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How to support mental health at work

We spend a third of our lives at work - that's 90,000 hours of our lifetime, according to Jessica Pryce-Jones' book “Happiness at Work”. Most of us probably spend more time with our colleagues and at work than with our loved ones. So, shouldn’t we try to be happy at work, happy with our work environment, and happy about what we are doing at work?

One underlying factor that affects our "happiness" at work is mental health. Numerous studies show that an individual's mental well-being affects their productivity, motivation, and overall job satisfaction. And poor mental health can lead to increased absenteeism, burnout, or, in severe cases, people leaving their jobs.  According to the World Health Organization, approximately 12 billion working days are lost each year due to depression and anxiety (WHO, 2022). So, it is clear that the work environment and the mental well-being of employees are inextricably linked, and when one is affected, the other is affected as well. It is therefore imperative that individuals and organizations recognize this link and take proactive steps to promote mental health in the workplace.

How exactly do mental health and work interplay?

Mental health and work are closely interconnected, and they can have a significant impact on each other.

On the one hand, work can have a positive effect on mental health by providing structure, routine, social connections, and a sense of accomplishment. Engaging in meaningful work can also boost self-esteem and confidence, fostering a sense of purpose and fulfillment. In addition, having a job can provide financial stability, which can alleviate stress and anxiety related to financial concerns.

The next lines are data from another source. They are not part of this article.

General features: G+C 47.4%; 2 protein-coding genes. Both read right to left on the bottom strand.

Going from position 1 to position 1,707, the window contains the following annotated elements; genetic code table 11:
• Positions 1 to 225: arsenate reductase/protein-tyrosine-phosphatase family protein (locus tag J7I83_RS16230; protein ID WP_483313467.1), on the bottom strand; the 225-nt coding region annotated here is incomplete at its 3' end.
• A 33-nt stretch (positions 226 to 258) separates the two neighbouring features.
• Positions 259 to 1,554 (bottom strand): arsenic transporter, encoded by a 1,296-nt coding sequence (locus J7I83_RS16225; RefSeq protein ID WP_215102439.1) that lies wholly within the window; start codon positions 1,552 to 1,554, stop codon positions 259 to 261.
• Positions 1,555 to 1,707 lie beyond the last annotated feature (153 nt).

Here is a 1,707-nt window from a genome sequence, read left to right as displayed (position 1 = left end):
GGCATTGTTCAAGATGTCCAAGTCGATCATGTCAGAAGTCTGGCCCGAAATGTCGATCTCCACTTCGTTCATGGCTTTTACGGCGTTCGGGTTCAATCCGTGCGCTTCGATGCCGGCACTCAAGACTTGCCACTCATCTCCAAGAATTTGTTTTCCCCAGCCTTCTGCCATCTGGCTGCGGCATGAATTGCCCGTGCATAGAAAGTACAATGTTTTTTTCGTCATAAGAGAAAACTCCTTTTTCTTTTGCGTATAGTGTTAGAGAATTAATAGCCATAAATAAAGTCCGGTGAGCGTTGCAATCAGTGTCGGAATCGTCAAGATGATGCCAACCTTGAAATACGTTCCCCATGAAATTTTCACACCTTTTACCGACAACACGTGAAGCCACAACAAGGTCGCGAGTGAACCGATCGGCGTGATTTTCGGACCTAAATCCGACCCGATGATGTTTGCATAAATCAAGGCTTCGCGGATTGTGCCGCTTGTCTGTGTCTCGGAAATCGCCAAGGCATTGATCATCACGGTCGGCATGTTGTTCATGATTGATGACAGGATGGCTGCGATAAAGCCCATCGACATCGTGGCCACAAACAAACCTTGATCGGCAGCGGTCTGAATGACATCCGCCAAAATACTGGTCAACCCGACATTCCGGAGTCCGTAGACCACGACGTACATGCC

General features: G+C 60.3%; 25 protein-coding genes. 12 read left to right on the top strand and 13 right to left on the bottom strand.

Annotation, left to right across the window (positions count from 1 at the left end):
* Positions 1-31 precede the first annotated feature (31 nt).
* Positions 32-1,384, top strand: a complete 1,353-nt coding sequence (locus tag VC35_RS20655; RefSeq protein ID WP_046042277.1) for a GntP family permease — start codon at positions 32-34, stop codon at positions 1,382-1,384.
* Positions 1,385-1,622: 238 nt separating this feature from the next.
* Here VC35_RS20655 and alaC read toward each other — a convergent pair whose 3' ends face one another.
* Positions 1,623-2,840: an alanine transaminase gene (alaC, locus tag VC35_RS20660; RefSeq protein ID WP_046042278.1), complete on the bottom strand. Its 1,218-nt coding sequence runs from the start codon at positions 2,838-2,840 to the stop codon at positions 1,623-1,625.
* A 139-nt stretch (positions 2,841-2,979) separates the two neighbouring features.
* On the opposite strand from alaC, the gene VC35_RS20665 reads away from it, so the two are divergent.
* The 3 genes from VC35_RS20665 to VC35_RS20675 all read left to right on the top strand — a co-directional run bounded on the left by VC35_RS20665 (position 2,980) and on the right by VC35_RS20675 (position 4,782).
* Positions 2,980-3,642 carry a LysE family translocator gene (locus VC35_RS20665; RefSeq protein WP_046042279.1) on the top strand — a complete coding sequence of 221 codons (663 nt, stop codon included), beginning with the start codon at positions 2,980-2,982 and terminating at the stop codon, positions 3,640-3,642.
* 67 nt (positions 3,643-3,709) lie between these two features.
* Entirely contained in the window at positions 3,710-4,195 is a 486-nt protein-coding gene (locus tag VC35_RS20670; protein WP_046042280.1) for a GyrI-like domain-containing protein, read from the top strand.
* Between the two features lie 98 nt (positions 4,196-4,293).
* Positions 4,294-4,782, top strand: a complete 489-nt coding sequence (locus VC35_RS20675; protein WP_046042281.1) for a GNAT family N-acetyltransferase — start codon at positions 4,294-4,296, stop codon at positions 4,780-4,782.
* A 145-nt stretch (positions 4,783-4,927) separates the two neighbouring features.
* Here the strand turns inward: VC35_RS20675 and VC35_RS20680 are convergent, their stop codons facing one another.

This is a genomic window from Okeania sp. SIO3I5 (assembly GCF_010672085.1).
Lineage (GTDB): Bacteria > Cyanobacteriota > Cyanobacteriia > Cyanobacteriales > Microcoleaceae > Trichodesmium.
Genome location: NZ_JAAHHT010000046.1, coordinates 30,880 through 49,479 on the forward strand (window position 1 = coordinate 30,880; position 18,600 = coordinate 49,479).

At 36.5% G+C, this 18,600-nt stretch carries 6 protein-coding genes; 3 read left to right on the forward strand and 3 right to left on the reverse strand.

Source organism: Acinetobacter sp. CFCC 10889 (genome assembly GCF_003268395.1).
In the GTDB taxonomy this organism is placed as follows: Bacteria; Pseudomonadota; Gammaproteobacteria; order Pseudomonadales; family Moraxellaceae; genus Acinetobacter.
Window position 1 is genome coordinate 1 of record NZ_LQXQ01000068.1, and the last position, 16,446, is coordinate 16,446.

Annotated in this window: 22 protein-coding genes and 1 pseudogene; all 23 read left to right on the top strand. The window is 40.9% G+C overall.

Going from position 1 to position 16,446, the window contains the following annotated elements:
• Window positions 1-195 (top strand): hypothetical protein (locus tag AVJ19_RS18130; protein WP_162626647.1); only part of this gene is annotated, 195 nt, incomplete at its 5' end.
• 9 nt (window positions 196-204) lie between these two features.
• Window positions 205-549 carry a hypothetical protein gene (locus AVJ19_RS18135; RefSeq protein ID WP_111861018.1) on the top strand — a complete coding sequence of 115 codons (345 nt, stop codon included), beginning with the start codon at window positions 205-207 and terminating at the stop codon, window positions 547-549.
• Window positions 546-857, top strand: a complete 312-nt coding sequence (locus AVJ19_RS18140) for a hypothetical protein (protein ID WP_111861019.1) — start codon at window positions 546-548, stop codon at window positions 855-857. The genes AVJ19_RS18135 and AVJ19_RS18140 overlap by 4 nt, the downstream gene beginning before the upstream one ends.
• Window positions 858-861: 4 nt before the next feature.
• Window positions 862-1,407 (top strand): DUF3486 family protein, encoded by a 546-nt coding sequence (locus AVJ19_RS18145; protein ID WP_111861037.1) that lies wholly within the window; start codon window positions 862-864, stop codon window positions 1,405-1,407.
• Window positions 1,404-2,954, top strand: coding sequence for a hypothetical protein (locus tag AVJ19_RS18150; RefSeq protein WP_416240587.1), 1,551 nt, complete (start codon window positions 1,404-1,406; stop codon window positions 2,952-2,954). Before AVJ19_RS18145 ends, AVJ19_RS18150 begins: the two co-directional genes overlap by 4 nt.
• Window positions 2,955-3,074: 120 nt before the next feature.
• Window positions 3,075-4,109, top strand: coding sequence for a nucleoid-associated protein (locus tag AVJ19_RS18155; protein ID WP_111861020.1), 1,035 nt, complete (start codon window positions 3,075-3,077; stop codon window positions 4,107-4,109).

On the other hand, working in a high-stress environment or in a job that is not fulfilling can have a negative impact on mental health. Chronic stress, long hours, and a lack of work-life balance can contribute to mental health issues such as anxiety, depression, and burnout. Work-related issues can also aggravate or trigger existing mental health problems, which can affect an individual's ability to perform well at work, leading to reduced productivity, absenteeism, and ultimately job dissatisfaction. Other factors, such as discrimination, harassment, and bullying in the workplace, can also have a significant impact on mental wellbeing.

How can you support mental health at work?

There's no one-size-fits-all answer to how to best support mental health in the workplace. But it starts with understanding your organization, what mental health looks like in your work environment, and the specific mental health needs of your employees. It requires open conversations. Figures show that only 19% of employees feel comfortable discussing mental health with senior management (Mindshare Partners, 2023). So it's important to create a safe and supportive environment where employees feel comfortable discussing their mental health concerns without fear of negative repercussions. You might want to set an example and open up about your own mental health stories to start the conversation.